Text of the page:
Italian inventor Enrico Dini, chairman of Monolite UK Ltd, has developed a huge three-dimensional printer called D-Shape that can print entire buildings out of sand and an inorganic binder. The printer works by spraying a thin layer of sand followed by a layer of magnesium-based binder from hundreds of nozzles on its underside. The glue turns the sand to solid stone, which is built up layer-by-layer from the bottom up to form anything from a sculpture to a sandstone building. (Credit: Monolite) The first “printed homes” will be coming soon, says World Future Society blogger Thomas Frey. One construction technology that has great potential for low-cost, customized buildings is “contour crafting — a form of 3D printing that uses robotic arms and nozzles to squeeze out layers of concrete or other materials, moving back and forth over a set path … more…


World’s smallest full-page color scanner
April 11, 2012

ScanStik (credit: Planon) The $160 pen-sized ScanStik just announced by PlanOn System Solutions is a compact portable color scanner for mobile professionals and students. Unlike other pen-sized scanners, which only scan a line at a time, ScanStik scans the whole page in one sweep, like a flat-bed scanner, in just four seconds, the company says. It has a MicroSD memory … more…


Where is intelligence located in the brain?
April 11, 2012

Brain Structures University of Illinois scientists have mapped the physical architecture of intelligence in the brain in one of the largest and most comprehensive analyses so far of the brain structures vital to general intelligence and to specific aspects of intellectual functioning, such as verbal comprehension and working memory. “We found that general intelligence depends on a … more…


Wellcome Trust joins ‘academic spring’ to open up science
April 11, 2012

800px-Scientific_journals One of the world’s largest funders of science  the Wellcome Trust, the largest non-governmental funder of medical research after the Bill & Melinda Gates Foundation, is now behind a growing campaign to break the stranglehold of academic journals and allow all research papers to be shared online. Nearly 9,000 researchers have already signed up to a boycott of … more…


Chips as mini Internet
April 11, 2012

(credit: Christine Daniloff) The data-routing techniques that undergird the Internet could increase the efficiency of multicore computer chips while lowering their power requirements, MIT computer scientists suggest. Li-Shiuan Peh, an associate professor of electrical engineering and computer science at MIT’s Department of Electrical Engineering and Computer Science, wants cores to communicate the same way computers hooked to the … more…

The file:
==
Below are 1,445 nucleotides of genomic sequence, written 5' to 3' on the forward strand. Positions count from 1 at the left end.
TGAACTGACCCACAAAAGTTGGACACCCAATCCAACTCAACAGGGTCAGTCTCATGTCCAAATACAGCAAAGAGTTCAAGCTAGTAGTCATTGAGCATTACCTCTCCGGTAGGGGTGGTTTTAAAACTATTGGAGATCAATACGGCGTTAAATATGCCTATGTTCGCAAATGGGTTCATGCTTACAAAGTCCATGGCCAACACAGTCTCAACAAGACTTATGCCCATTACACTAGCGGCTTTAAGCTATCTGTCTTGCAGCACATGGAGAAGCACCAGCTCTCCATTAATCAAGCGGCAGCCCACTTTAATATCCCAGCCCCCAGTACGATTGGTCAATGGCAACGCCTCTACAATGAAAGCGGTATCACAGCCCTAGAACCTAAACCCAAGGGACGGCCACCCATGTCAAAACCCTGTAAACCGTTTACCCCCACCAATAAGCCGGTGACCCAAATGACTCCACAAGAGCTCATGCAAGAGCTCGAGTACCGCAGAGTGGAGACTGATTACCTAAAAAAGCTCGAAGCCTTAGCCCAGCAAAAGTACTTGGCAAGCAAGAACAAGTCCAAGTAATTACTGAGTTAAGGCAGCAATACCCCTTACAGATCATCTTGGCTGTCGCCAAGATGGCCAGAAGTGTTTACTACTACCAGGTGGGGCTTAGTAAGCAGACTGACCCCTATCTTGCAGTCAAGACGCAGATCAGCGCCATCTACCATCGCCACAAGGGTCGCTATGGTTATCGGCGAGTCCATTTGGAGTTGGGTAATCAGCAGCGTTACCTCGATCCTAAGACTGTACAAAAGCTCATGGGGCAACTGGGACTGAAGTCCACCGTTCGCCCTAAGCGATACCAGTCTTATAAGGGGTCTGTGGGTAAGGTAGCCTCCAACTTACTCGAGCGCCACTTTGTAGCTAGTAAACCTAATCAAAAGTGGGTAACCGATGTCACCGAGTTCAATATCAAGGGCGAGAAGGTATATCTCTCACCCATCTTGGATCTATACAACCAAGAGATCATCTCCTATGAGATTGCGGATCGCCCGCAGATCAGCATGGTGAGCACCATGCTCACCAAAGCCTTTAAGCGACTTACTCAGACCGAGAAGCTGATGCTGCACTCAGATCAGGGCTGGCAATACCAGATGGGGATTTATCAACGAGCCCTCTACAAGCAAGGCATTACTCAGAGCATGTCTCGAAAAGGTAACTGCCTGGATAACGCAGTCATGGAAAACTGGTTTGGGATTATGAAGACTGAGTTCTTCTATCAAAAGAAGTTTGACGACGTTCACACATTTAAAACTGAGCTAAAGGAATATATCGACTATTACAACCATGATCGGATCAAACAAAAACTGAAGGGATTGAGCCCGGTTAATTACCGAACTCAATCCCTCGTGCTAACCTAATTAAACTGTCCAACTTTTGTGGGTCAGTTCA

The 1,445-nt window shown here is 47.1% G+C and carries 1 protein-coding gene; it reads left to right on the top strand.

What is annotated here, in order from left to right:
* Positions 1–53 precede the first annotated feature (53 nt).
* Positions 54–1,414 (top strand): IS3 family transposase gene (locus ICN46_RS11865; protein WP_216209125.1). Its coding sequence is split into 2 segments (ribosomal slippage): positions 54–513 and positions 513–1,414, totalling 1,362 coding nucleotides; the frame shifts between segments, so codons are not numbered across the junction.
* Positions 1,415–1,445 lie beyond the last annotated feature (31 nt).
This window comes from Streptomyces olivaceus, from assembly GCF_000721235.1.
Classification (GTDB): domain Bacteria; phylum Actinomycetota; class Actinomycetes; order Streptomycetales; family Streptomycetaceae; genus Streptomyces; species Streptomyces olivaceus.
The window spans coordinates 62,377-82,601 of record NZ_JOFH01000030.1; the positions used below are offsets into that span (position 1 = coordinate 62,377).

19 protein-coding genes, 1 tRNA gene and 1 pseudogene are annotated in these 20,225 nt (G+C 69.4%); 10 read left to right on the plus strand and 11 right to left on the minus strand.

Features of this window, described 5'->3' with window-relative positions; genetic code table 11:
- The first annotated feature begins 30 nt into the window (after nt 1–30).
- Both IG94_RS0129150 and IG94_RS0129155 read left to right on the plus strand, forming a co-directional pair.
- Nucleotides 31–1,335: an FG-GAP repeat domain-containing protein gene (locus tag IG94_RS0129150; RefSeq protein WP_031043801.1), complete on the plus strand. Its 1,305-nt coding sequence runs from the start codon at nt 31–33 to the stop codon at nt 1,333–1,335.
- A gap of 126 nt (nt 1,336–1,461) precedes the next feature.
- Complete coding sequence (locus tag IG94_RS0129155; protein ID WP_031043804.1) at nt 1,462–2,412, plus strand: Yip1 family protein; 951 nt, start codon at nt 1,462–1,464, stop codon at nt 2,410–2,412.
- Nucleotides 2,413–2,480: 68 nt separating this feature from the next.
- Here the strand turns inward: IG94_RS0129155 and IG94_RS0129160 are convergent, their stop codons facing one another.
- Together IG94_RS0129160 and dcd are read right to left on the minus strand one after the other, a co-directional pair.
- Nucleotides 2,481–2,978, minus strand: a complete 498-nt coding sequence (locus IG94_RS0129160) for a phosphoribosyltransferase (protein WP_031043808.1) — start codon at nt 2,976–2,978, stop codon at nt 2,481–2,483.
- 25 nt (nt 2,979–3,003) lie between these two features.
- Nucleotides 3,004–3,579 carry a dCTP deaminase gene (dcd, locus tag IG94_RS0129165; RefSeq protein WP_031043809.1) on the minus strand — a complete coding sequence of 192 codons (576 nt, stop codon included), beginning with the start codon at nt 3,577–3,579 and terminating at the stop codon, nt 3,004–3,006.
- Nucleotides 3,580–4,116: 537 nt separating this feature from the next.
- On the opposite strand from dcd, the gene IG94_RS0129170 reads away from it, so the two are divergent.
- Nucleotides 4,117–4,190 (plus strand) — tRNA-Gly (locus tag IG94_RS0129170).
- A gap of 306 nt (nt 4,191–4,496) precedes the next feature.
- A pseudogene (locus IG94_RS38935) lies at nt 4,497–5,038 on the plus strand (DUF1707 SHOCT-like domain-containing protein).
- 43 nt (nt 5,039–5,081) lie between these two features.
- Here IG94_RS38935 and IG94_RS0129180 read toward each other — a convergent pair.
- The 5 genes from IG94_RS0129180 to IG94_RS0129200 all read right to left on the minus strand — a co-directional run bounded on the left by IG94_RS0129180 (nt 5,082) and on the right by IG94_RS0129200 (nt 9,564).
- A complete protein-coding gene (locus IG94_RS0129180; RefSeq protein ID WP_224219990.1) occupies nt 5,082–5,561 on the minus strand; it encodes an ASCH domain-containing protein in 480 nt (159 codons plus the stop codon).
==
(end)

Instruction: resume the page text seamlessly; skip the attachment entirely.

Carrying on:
How to cool electronic devices more efficiently
April 10, 2012

(credit: iStockphoto) A North Carolina State University researcher has developed a more efficient, less expensive way of cooling electronic devices: use a “heat spreader” made of a copper-graphene composite, attached to the electronic device using an indium-graphene interface film. “Both the copper-graphene and indium-graphene have higher thermal conductivity, allowing the device to cool efficiently,” says Dr. Jag Kasichainula, … more…


Graphene liquid cell allows high-resolution atomic imaging of specimens in liquid
April 10, 2012

graphene_magnifier Scientists can now observe processes occurring in liquid media at a scale less than a nanometer (billionth of a meter). Korea Advanced Institute of Science and Technology (KAIST) scientists confined an ultra-thin liquid film between layers of graphene, for real-time and in-situ imaging of nanoscale processes in fluids, with atomic-level resolution, by a transmission electron … more…


The computing trend that will change everything
April 10, 2012

computer_trend_600 The electrical efficiency of computing (the number of computations that can be completed per kilowatt-hour of electricity used) has doubled every year and a half since the dawn of the computer age. The power needed to perform a task requiring a fixed number of computations will continue to fall by half every 1.5 years (or a factor of 100 … more…


Functional magnetic resonance imaging is growing from showy adolescence into a workhorse of brain imaging
April 10, 2012

MRI Head Neuroscientists are seeking ways to improve the spatial and temporal resolution of brain signals so they can build more detailed models of the brain’s organization, networks and function. New functional magnetic resonance imaging (fMRI) methods include sophisticated statistical techniques to pick out detailed patterns from fMRI scans, use of stronger magnets, and injecting molecules that are easier to … more…


‘Nanobubbles’ deliver chemotherapy drugs directly to cancer cells
April 10, 2012

Plasmonic_nanobubbles In tests on drug-resistant cancer cells, researchers have found that delivering chemotherapy drugs and and genetic payloads with “plasmonic nanobubbles” injected directly into cancer cells was up to 30 times more deadly to cancer cells than traditional drug treatment and required less than one-tenth the clinical dose. “We are delivering cancer drugs or other genetic cargo … more…


‘Super-Turing’ machine learns and evolves
April 9, 2012